The upshot, rather, is that the Clintons have weakened their campaign and strengthened Obama's, doubtless much to their chagrin.

Not that I would entirely write off Bill Clinton when he's campaigning, but he's no longer the 'comeback kid,' for he's lost a lot of his innocent rogue's charm and reminds me less of the Kennedy that he always wanted to be and more of Faubus that he once rejected...

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At 8:06 AM, Anonymous Anonymous said...

I especially note and think your last paragraph appropriate. But a perspective, mine of course.

It seems from here (the States)that from the beginning, the Clinton "campaign" staff was unusually large (in numbers)and the numbers of staff designated to strap swords on their hips likewise.

Quite a few of them have made "unfortunate and unintentional" statements and have unsheathed their swords only to lie down on them (the swords). Notice I do not use the regular phrase, "fall on their swords."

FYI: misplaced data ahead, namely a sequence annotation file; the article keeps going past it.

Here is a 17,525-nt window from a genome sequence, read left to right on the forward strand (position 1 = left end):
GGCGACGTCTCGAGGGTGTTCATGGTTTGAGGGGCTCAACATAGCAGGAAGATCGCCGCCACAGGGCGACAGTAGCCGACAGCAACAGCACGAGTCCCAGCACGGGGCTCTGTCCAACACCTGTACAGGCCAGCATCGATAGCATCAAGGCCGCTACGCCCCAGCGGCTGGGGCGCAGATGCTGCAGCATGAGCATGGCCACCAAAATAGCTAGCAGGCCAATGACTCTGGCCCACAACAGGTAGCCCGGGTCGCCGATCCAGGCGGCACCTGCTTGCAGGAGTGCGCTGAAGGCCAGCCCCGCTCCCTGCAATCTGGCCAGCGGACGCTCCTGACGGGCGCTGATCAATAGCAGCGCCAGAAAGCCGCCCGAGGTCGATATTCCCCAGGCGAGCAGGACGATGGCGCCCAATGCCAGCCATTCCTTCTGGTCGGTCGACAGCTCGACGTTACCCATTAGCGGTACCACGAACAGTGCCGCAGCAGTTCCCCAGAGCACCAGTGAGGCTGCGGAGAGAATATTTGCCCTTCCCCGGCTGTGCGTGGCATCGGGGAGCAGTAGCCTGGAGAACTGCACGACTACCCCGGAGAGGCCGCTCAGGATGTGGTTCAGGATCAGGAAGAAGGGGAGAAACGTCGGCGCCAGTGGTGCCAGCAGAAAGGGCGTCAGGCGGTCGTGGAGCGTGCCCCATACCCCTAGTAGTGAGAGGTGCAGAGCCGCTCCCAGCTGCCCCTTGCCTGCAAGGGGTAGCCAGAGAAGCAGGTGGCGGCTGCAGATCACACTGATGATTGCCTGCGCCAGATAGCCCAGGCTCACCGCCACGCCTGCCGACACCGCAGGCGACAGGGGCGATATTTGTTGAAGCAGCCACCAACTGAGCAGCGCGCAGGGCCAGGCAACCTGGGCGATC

So far Billary's demographics tend to show that in the over 45 age group she has the female vote handily. Those younger? Decidedly Obama.

Peggy Noonan on MTP recently called attention to Bill when she remarked along the lines, "Bill's the guard dog who sits on the porch and barks at the neighbors. It's not Hillary's fault she can't keep her attack dog quiet. However it is unseemly."

If this weren't so serious, Kapok would be laughing his rear end off. As it is, these four-year campaigns have become cruel and unusual punishment for the electorate. The de facto repeal of the 4th amendment required for passage of the Patriot Act has had unintended consequences.


At 8:19 AM, Blogger Horace Jeffery Hodges said...

Thanks, JK, I thought that you might appreciate the references iin my last paragraph.